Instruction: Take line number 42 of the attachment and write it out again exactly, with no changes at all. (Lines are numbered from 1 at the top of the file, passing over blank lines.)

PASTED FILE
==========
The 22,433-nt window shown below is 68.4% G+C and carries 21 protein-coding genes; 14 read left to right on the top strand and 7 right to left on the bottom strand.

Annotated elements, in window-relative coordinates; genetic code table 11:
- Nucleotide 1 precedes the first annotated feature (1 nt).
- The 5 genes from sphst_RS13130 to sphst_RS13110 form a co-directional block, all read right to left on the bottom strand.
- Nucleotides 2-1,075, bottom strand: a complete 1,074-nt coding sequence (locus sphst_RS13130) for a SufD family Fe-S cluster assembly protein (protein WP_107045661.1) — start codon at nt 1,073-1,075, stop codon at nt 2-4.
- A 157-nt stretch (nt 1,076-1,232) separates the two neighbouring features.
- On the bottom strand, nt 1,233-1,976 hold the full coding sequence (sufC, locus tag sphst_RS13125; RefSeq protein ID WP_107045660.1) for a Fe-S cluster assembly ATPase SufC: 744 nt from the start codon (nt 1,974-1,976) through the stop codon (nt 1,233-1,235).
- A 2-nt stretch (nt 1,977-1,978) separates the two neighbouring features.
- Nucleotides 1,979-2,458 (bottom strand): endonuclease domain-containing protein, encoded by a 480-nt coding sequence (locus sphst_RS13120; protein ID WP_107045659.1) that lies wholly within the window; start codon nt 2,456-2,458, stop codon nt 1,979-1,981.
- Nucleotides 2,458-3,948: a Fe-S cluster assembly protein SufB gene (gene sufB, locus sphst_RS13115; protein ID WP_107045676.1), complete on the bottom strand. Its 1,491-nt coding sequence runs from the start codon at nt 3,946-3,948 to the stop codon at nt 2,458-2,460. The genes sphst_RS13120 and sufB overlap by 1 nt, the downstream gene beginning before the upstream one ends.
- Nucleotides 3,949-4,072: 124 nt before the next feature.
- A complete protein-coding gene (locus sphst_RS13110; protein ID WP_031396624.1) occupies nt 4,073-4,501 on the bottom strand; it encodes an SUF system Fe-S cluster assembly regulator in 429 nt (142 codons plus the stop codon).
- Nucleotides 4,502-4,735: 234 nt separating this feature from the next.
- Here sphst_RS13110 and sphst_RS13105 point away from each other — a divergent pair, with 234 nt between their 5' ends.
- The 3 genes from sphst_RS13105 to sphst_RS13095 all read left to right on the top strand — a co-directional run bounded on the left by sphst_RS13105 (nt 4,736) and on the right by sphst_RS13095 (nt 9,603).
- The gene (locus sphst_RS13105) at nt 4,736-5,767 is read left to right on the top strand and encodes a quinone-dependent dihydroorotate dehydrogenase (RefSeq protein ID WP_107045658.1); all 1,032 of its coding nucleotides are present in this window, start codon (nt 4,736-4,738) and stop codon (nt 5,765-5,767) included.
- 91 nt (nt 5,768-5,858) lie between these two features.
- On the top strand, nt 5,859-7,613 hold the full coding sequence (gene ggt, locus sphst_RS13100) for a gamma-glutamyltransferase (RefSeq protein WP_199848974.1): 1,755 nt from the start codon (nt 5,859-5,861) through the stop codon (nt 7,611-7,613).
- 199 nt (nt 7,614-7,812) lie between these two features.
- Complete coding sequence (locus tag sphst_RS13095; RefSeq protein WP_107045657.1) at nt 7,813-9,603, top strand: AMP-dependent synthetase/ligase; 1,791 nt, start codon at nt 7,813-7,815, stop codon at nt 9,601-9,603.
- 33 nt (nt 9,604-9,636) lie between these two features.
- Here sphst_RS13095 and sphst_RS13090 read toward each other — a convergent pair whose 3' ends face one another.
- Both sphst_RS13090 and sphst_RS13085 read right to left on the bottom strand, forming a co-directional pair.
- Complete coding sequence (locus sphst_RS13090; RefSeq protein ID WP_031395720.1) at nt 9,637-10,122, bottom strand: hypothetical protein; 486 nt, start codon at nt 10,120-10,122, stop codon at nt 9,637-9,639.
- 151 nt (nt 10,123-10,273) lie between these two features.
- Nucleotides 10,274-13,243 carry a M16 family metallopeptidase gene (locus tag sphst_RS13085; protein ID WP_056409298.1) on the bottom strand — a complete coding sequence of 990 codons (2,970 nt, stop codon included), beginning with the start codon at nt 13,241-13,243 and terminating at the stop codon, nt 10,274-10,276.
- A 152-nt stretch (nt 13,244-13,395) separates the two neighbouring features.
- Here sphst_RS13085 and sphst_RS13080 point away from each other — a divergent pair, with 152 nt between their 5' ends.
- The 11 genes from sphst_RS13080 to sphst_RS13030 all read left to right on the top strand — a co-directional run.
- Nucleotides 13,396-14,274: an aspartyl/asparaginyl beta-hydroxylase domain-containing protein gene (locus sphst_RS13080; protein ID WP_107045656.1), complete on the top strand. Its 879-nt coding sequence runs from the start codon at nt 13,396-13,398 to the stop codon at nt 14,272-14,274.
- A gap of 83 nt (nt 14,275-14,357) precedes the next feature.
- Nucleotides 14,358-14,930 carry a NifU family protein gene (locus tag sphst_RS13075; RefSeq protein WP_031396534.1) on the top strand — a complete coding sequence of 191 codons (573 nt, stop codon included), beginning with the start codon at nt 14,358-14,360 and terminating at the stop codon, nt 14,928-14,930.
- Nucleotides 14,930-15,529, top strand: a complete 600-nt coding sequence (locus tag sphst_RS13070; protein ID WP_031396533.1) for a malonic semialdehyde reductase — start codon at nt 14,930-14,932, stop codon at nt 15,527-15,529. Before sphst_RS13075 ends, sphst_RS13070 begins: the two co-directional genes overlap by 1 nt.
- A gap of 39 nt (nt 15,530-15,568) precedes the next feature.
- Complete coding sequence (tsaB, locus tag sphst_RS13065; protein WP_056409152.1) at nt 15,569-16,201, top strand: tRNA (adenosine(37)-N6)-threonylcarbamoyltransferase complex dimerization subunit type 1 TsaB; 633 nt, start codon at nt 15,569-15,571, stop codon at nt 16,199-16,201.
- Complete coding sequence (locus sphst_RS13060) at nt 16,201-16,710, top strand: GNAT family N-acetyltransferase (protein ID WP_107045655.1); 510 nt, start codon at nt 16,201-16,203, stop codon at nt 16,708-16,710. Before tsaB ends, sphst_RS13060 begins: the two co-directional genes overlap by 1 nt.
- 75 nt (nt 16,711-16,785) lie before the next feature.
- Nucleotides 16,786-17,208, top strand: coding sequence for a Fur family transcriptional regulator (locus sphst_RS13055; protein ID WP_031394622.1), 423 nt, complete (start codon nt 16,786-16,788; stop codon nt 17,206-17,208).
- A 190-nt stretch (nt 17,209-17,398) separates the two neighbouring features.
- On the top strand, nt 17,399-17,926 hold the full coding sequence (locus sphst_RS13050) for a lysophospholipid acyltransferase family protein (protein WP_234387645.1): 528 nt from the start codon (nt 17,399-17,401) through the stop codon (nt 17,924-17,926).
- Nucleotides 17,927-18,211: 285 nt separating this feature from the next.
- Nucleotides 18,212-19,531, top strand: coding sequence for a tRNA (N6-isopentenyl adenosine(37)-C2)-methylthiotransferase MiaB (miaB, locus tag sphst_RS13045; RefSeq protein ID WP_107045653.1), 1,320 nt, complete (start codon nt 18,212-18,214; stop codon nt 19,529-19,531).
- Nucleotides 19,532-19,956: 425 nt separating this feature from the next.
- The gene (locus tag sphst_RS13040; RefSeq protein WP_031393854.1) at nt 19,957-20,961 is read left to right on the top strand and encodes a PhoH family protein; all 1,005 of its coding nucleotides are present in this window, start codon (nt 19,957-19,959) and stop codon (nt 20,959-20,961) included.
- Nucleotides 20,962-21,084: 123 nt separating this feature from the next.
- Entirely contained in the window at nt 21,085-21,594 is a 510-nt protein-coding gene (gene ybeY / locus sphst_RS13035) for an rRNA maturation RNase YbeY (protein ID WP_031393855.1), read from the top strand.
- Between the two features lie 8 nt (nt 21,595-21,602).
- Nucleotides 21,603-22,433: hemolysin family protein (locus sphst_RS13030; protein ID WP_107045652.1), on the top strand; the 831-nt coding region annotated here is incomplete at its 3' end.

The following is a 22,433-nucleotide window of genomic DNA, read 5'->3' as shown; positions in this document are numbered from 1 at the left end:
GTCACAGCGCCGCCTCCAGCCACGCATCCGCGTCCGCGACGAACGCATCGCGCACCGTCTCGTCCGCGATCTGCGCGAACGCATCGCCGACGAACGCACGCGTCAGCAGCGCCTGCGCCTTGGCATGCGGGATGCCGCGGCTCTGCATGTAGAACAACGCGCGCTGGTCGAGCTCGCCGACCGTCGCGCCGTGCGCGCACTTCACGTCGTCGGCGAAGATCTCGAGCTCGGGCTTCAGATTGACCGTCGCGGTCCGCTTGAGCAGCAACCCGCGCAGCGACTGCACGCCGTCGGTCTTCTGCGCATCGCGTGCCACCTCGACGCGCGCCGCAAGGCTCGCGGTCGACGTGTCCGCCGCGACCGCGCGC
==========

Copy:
- Nucleotides 18,212-19,531, top strand: coding sequence for a tRNA (N6-isopentenyl adenosine(37)-C2)-methylthiotransferase MiaB (miaB, locus tag sphst_RS13045; RefSeq protein ID WP_107045653.1), 1,320 nt, complete (start codon nt 18,212-18,214; stop codon nt 19,529-19,531).